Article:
- Lebwohl B, Kastrinos F, Glick M, et al. The impact of suboptimal bowel preparation on adenoma miss rate and the factors associated with early repeat colonoscopy. Gastrointest Endosc 2011; 73: 1207-1214
- Chokshi RV, Hovis CE, Hollander T, et al. Prevalence of missed adenomas in patients with inadequate bowel preparation on screening colonoscopy. Gastrointest Endosc 2012; 75: 1197-1203.
- Harewood GC, Sharma VK, de Garmo P. Impact of colonoscopy preparation quality on detection of suspected colonic neoplasia. Gastrointest Endosc 2003; 58: 76-79
- Manner H, Plum N, Pech O, Ell C, Enderle MD. Colon explosion during argon plasma coagulation. Gastrointest Endosc 2008; 67: 1123-1127
- Lades SD, Karamanolis G, Ben-Soussan E. Colonic gas explosion during therapeutic colonoscopy with electrocautery. World J Gastroenterol 2007; 13: 5295-5298
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- Kim HS, Kim TI, Kim WH, et al. Risk factors for immediate post-polypectomy bleeding of the colon: A multicenter study. Am J Gastroenterol 2006;101: 1333-1341
- Rex DK, Imperiale TF, Latinovich DR, Bratcher LL. Impact of bowel preparation on efficiency and cost of colonoscopy. Am J Gastroenterol 2002; 97: 1696-1700
- Johnson DA, Barkun AN, Cohen LB, et al. Optimizing adequacy of bowel cleansing for colonoscopy: Recommendations from the U.S Multi Society Task Force on Colorectal Cancer. Am J Gastroenterol 2014;109: 1528-1545
- Chatrath H, Rex DK. Potential screening benefit of a colorectal imaging capsule that does not require bowel preparation. J Clin Gastroenterol 2014; 48: 52-54
- Ness RM, Manam R, Hoen H, et al. Predictors of inadequate bowel preparation for colonoscopy. Am J Gastroenterol 2001; 96:1797–802
- Serper M, Gawron AJ, Smith SG, et al. Patient factors that affect quality of colonoscopy preparation. Clin Gastroenterol Hepatol 2014; 12:451–7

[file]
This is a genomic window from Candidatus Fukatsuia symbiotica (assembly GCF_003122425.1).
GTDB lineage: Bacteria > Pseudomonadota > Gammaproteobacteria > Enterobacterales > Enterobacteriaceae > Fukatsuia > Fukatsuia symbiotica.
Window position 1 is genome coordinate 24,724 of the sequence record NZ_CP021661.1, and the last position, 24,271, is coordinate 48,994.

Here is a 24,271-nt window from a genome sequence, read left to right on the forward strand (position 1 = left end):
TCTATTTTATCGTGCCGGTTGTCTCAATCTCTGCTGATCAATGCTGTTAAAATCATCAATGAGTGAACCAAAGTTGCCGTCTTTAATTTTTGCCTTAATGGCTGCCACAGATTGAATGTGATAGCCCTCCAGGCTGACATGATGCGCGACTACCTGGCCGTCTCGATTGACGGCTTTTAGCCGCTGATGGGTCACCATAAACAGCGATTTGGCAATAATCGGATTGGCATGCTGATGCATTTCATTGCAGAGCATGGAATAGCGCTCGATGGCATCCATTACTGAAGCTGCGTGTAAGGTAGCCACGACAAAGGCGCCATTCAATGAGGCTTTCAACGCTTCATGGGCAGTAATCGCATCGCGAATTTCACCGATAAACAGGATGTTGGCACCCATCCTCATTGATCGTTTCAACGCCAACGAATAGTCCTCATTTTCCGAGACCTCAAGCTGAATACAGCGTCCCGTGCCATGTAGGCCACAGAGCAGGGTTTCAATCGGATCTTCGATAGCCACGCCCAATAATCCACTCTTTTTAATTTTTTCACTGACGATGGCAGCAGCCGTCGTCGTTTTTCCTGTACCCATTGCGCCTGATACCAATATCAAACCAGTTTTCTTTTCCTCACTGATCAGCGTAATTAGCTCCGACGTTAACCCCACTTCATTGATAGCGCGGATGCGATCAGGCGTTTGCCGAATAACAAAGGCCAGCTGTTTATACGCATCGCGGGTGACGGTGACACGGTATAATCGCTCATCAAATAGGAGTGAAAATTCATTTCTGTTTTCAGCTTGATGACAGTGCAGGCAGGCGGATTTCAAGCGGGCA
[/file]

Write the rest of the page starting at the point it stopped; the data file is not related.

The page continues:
- Chan WK, Saravanan A, Manikam J, et al. Appointment waiting times and education level influence the quality of bowel preparation in adult patients undergoing colonoscopy. BMC Gastroenterol 2011; 11:86.
- Fatima H, Johnson CS, Rex DK. Patients’ description of rectal effluent and quality of bowel preparation at colonoscopy. Gastrointest Endosc 2010; 71:1244–1252
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- Hassan C, Fuccio L, Bruno M, et al. A predictive model identifies patients most likely to have inadequate bowel preparation for colonoscopy. Clin Gastroenterol Hepatol 2012; 10:501–6
- Spiegel BMR, Talley J, Shekelle P, et al. Development and validation of a novel patient educational booklet to enhance colonoscopy preparation. Am J Gastroenterol 2011; 106: 875-883
- Tae JW, Lee JC, Hong SJ, et al. Impact of patient education with cartoon visual aids on the quality of bowel preparation for colonoscopy. Gastrointest Endosc 2012;76: 804-11
- Prakesh SR, Verma S, McGowan J, et al. Improving the quality of colonoscopy bowel preparation using an educational video. Can J Gastroenterol 2013; 27: 696-700
- Liu X, Luo H, Zhang L, et al. Telephone-based re-education on the day before colonoscopy improves the quality of bowel preparation and the polyp detection rate: a prospective, colonoscopist-blinded, randomized, controlled study. Gut 2014; 63: 125-130
- Hoonsub So, Sun-Jin Boo, Hyungil Seo et al. Patient descriptions of rectal effluents may help to predict the quality of bowel preparation with photographic examples. Intes Res 2015; 13(2): 153-159
- Urita Y, Hike K, Torii N, et al. Hydrogen breath test as an indicator of the quality of colonic preparation for colonoscopy. Gastrointest Endosc 2003; 57: 174-177.
- Altomare DF, Bonfrate L, Krawczyk M, et al. The inulin hydrogen breath test predicts the quality of colonic preparation. Surg Endosc 2014; 28: 1579-87